Today, I’ve deliberately stayed away from the televising of the memorial service, but in the last two weeks, I’ve watched three programs about the event.
One was actually a series of several episodes on the Discovery Channel called “Rising”, about the building of the 9/11 Memorial. It’s an unbelievable feat of construction, architecture, design, art, human imagination and the human indomitable spirit. It focuses primarily on the construction challenges, and I found these fascinating. Plus focusing on the mechanical aspects allows you to temporarily put aside the emotional aspects of 9/11–but not entirely.
In one episode, one of the construction supervisors is permitted to visit the plant where the names of the victims are being engraved on bronze plates. These plates are on the edges of the two reflecting pools. These two pools are squares which sit on the footprints of each tower, and waterfalls cascade down each side of the cube. This supervisor was playing a critical role in getting the pools completed in time for today’s memorial service–and they were successful. He is allowed to start the engraving machine, then watch while it engraves the name of…his little brother, who died on 9/11 and whose remains have never been found. When the engraving is done, they wash the metal with water to cool it down. He touches his brother’s name through the water and says, “This is my brother now”.
The second program I watched was on The Learning Channel, and was called “Heroes of the 88th Floor”. It focuses primarily on the survivors, who are somewhat of a forgotten group. The trauma they experienced was extreme. In one scene, they interview a subway train driver (who to my surprise, are still called “motormen”). His train was under the South Tower at the moment the plane hit, which he could feel–it shook the train. At the next possible moment, he stopped the train and ordered everyone off. Then he left himself, abandoning his train. This is probably unprecedented. He had no idea what was happening, but somehow he had a sense of doom. Since that day, he has been unable to work, due to PTSD. There are many varied stories on this note. Firefighters who were blinded and insisted on returning to work as soon as they were medically cleared, and many others like the motorman. I think it’s wrong to judge who is “braver”.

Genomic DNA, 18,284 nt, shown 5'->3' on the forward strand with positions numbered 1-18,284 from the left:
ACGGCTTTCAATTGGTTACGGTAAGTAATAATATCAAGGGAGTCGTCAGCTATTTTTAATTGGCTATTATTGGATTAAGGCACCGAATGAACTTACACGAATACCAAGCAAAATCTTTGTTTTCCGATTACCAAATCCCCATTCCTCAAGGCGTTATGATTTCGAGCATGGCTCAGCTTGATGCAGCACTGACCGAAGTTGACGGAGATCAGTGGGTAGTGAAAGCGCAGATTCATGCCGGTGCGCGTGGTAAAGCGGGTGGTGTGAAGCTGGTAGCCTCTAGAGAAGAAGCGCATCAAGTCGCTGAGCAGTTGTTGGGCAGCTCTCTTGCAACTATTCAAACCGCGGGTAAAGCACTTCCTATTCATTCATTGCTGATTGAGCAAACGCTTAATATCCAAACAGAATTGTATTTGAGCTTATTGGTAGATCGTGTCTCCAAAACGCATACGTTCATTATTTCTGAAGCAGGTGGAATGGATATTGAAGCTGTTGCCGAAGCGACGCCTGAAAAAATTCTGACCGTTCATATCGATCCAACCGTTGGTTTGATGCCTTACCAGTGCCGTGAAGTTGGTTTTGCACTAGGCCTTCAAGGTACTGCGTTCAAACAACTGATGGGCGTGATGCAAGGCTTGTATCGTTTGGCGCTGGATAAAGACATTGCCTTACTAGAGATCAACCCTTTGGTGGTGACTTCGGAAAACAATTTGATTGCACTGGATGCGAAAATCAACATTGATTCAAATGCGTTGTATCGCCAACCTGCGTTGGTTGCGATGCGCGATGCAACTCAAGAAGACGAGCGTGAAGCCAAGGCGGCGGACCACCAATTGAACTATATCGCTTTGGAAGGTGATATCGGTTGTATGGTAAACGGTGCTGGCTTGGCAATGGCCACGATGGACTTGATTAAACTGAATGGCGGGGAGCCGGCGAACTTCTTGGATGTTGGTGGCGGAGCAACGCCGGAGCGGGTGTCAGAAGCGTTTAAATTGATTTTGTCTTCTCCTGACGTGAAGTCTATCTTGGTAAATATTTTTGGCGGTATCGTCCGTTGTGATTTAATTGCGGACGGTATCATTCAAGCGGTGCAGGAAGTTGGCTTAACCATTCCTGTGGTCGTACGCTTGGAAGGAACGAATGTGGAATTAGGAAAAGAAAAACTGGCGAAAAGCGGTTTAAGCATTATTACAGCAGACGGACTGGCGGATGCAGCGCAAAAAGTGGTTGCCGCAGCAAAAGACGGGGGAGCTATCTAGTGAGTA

Finally I watched an overview special on NBC News Friday night, narrated by Tom Brokaw.
One of the things these programs have in common is the inescapable video of the plane hitting the South Tower. (To my knowledge, there is no video of the plane hitting the North Tower. So at first, they didn’t even know what happened. It may have been an internal explosion.) Fortunately, although it was mentioned, there was no footage shown of people jumping from the towers. Those photos, more than those of the planes hitting the South Tower, are etched in my memory as the the real horror of 9/11. I can’t bear them.
I asked my good friend who is a doctor whether he would have stayed or jumped. He said he would have jumped. I would have stayed. That’s a very bizarre conversation to be having.
That day, they shut down and evacuated the two tallest buildings in Tallahassee–the Capital and the Education building. I thought, how silly. What terrorist would want to target Tallahassee? Then it dawned on me: The governor (Jeb Bush at the time) is the President’s brother. At the time, who knew what the motivation was, or who might be targeted? You didn’t have to be in New York or Washington D.C. to be plunged into fear.
All that said, the main reason I’ve avoided it today is that the emotional impact is high, but that isn’t the main reason. It’s that the constant repetition tends to dull that impact. You start to get numb. It’s inevitable. It’s like hearing that another suicide bomber or IED killed X number of people in…fill in the country. And I don’t want to become numb.